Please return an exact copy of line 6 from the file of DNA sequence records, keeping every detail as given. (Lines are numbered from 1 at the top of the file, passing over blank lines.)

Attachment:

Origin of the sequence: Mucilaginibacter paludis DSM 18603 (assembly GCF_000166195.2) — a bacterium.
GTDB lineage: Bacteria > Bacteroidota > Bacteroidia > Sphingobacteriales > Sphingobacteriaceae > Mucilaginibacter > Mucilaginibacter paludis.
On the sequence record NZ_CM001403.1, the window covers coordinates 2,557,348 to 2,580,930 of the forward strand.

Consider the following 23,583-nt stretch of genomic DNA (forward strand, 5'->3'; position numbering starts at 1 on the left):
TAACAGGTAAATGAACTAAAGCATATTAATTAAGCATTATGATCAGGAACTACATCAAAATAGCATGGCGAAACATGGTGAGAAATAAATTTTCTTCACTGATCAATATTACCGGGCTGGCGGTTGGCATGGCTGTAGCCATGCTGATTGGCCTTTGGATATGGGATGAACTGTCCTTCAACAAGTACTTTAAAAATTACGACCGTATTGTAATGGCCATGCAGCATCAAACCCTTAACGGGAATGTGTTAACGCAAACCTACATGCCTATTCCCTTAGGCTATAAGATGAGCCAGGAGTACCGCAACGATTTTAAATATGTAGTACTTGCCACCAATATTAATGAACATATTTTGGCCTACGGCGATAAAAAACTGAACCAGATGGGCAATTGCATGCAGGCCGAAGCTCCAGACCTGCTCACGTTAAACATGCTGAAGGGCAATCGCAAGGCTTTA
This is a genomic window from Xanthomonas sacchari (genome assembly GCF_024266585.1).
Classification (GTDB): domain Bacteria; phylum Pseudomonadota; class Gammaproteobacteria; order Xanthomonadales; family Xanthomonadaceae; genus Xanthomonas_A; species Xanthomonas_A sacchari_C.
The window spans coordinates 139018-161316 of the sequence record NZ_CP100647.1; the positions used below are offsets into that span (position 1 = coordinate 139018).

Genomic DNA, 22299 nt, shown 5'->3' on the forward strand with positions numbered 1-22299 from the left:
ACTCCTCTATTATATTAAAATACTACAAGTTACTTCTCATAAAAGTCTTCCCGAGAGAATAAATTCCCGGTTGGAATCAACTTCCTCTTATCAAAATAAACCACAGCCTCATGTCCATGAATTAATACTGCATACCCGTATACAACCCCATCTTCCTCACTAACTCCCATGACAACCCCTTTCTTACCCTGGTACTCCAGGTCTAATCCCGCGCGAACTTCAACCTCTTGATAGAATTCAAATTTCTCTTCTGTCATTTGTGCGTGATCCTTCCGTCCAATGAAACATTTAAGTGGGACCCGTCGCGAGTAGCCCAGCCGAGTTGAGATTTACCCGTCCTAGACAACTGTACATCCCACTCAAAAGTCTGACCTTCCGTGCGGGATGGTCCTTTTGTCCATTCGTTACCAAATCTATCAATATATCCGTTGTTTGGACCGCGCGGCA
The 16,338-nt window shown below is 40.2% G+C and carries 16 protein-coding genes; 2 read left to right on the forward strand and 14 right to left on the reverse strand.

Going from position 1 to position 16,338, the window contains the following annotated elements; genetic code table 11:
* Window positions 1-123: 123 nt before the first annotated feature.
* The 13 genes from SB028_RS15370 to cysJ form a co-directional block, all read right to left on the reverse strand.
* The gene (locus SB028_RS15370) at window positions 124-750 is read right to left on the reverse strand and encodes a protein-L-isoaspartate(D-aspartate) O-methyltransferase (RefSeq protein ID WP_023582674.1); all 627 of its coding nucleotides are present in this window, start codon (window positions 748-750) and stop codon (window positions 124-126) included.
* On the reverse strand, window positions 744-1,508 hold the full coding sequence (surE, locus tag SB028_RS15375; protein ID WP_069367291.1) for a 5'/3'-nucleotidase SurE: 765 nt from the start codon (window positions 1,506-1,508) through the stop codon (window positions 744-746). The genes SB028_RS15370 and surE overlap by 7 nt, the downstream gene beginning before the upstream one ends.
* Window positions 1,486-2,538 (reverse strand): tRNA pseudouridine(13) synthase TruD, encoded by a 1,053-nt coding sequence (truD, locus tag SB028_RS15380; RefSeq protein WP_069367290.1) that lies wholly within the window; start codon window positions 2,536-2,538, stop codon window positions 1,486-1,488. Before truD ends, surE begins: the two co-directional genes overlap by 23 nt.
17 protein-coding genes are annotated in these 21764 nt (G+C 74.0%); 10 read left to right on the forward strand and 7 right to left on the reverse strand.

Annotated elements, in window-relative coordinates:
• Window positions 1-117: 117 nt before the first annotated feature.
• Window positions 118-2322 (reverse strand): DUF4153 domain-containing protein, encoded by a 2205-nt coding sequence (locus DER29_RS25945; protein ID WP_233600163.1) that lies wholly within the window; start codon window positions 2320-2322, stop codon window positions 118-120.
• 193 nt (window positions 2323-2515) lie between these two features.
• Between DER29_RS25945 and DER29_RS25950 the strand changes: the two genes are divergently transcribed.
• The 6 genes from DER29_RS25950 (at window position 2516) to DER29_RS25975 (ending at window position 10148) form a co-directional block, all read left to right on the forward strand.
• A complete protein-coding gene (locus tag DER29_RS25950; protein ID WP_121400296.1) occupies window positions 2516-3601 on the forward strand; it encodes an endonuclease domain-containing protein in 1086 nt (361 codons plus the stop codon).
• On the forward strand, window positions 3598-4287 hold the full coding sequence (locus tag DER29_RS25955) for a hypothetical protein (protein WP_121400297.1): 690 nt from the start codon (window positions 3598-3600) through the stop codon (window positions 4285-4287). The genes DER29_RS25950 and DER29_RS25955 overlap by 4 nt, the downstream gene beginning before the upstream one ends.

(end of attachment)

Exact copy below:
This is a genomic window from Xanthomonas sacchari (genome assembly GCF_024266585.1).